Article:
- That there is sufficient water in the part of the canal where you intend to paddle. This is critical while repairs are still being finalized along several stretches of the canal.
- Note any obstructions such as fallen trees, beaver dams, or islands of debris. A tree saw and branch clippers may be called for.
- Plan the trip logistics ahead of time:
- Where will you put in and where will you take out?
- Make sure that sufficient safe parking is available.
- What plans can you make to shuttle vehicle(s) to the take out point?
- What portages will be necessary en route?
- Where will you take rest stops and/or lunch stops?
- Designate lead and sweep boats
- Give a “safety talk” (see safety measures above) to participants before launching the trip.
Transportation: Plan for at least one vehicle to be left at the take-out point to transport other drivers back to their cars.
Car shuttle: This is another reason for having a minimum of three people; one to stay with the boats and gear while the others shuttle the cars. Or, have someone who is not paddling pick up the drivers at the end of the trip.
Round Trip Options: Since the canal has “quiet water” you could plan one of several round trip options that would not require a car shuttle.
- Paddle two ways along your planned route.
- Paddle upstream on the canal, and then, where there is appropriate access, portage over to the Delaware River and paddle downstream back to your start point.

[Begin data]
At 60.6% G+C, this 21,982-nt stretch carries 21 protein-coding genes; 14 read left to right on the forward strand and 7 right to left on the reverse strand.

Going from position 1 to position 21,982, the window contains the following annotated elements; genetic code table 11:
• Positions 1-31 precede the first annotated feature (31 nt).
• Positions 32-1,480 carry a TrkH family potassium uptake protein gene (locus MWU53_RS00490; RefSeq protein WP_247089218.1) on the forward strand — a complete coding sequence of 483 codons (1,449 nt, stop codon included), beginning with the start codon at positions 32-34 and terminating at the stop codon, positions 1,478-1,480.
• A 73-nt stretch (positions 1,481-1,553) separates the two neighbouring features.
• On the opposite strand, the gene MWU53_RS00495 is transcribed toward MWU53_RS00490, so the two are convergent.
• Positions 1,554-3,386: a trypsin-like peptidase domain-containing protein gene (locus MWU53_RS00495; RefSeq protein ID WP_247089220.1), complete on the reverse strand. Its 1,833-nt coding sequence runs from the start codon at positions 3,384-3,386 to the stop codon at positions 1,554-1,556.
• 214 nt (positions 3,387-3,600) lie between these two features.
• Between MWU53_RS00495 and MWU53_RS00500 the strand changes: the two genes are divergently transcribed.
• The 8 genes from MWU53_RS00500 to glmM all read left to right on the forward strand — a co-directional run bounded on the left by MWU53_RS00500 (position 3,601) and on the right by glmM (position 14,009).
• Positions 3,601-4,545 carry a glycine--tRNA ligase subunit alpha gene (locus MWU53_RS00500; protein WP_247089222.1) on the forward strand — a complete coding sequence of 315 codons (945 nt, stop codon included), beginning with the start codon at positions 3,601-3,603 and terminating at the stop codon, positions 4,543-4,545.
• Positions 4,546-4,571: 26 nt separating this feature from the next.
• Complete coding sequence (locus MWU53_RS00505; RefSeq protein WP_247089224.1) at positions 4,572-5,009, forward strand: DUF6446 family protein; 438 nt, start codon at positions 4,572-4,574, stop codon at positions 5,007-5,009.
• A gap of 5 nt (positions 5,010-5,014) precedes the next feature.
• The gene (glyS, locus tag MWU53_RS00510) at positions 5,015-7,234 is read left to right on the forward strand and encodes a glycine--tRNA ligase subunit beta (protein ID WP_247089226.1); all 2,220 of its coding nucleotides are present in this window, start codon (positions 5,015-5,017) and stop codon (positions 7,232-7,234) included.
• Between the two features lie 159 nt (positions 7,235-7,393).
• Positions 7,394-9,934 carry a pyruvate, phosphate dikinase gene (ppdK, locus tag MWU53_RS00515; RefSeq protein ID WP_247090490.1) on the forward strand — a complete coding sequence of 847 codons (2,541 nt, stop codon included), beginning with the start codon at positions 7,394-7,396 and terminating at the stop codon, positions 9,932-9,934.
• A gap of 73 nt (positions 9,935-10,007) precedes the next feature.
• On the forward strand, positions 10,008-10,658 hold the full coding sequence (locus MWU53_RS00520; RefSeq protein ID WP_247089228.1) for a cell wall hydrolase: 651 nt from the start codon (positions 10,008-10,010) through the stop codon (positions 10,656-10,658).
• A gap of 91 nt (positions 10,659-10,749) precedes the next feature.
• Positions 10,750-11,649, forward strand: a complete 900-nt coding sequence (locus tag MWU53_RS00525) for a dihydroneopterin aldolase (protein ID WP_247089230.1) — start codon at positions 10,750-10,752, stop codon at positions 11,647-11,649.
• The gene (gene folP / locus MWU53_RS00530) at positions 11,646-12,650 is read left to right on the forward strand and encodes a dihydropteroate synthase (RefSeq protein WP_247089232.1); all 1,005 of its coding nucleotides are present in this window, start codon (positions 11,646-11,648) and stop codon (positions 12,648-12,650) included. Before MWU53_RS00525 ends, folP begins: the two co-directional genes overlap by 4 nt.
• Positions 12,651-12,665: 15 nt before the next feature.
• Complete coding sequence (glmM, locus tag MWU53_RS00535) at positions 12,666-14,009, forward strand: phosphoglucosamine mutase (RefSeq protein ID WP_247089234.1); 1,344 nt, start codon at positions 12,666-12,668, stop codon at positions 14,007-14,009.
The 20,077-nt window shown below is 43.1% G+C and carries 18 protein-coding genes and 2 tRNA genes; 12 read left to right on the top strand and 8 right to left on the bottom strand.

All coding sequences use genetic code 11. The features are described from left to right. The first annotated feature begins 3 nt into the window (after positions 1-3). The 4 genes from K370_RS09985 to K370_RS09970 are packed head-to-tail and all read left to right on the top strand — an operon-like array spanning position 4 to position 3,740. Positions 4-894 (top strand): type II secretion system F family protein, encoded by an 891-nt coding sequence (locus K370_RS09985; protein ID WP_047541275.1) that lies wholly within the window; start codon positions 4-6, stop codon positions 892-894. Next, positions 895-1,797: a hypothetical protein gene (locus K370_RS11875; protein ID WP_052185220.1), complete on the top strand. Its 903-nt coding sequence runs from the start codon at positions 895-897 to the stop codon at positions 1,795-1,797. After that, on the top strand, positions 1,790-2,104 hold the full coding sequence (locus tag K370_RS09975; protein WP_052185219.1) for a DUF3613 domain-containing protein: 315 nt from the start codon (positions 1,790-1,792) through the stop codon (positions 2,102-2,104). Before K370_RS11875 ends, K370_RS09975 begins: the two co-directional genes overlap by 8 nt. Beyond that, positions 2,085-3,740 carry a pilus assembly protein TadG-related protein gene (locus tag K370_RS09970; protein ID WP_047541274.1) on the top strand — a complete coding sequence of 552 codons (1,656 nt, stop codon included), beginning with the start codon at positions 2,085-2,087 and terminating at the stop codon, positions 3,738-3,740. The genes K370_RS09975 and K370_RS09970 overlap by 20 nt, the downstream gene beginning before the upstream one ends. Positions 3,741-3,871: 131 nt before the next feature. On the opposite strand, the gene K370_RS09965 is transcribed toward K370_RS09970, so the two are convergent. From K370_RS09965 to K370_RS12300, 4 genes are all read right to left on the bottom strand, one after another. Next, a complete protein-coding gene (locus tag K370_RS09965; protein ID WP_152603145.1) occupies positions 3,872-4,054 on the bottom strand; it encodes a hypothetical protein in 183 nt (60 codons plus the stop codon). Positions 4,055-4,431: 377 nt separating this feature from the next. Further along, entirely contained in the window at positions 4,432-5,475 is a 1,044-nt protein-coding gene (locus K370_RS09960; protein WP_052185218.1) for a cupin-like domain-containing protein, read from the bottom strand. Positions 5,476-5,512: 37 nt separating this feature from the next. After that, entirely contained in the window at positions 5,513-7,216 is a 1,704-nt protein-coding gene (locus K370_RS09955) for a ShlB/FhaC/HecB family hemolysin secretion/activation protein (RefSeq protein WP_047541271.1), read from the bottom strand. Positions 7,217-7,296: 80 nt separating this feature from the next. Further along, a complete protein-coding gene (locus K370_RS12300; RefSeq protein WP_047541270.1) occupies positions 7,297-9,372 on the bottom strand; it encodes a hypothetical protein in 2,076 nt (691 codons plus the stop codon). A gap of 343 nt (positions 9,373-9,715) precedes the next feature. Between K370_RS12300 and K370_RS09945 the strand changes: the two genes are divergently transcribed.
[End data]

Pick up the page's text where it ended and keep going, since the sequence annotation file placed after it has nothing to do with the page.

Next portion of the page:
- Plan a bike and canoe/kayak circuit.
End of trip courtesies: No one should leave at the end of the trip without helping each other take out boats and load them on cars/trucks, and/or provide transportation as needed.
Respect Private Property: The Delaware Canal State Park covers the entire 60 mile length of the canal, but the park land is often very narrow, including the canal and pedestrian/bike/mule towpath. It runs through many areas of private land. Please do not take rest stops nor picnic on other people’s private property. There are several county or township park facilities in addition to DCNR facilities along the way. Plan your access and stops accordingly.
Carry in/Carry out: There are few or no trash facilities along the canal. Please make provisions to carry away any trash (bottles, cans, paper, etc.) that you generate. As a good citizen, please take any litter that you find as well. Needless to say that no alcoholic beverages are permitted in the canal park, nor is it safe to consume them while on a paddling trip.
For further canoe/kayak paddling enjoyment:
Attend training classes to learn proper paddling strokes and boating safety that is provided by several organizations in the region.
- Summer lessons are offered by the Delaware Canal State Park at Giving Pond. Consult the park website for a current calendar.
- Find an American Canoe Association certified class or instructor
- Join a canoe/kayak paddling organization to meet and paddle with other enthusiasts of like minded interests, e.g. Piney Paddlers – contact email@example.com. Leona Fluck is the outdoor events chairperson for the Sierra Club of New Jersey.
- Register your canoe/kayak with both:
PA DCNR – Delaware Canal State Park 11 Lodi Hill Road Upper Black Eddy, PA 18972-9540 or register at any PA state park.
Bucks County Department of Parks and Recreation Core Creek Park 901 Bridgetown Pike, Langhorne, PA 19047.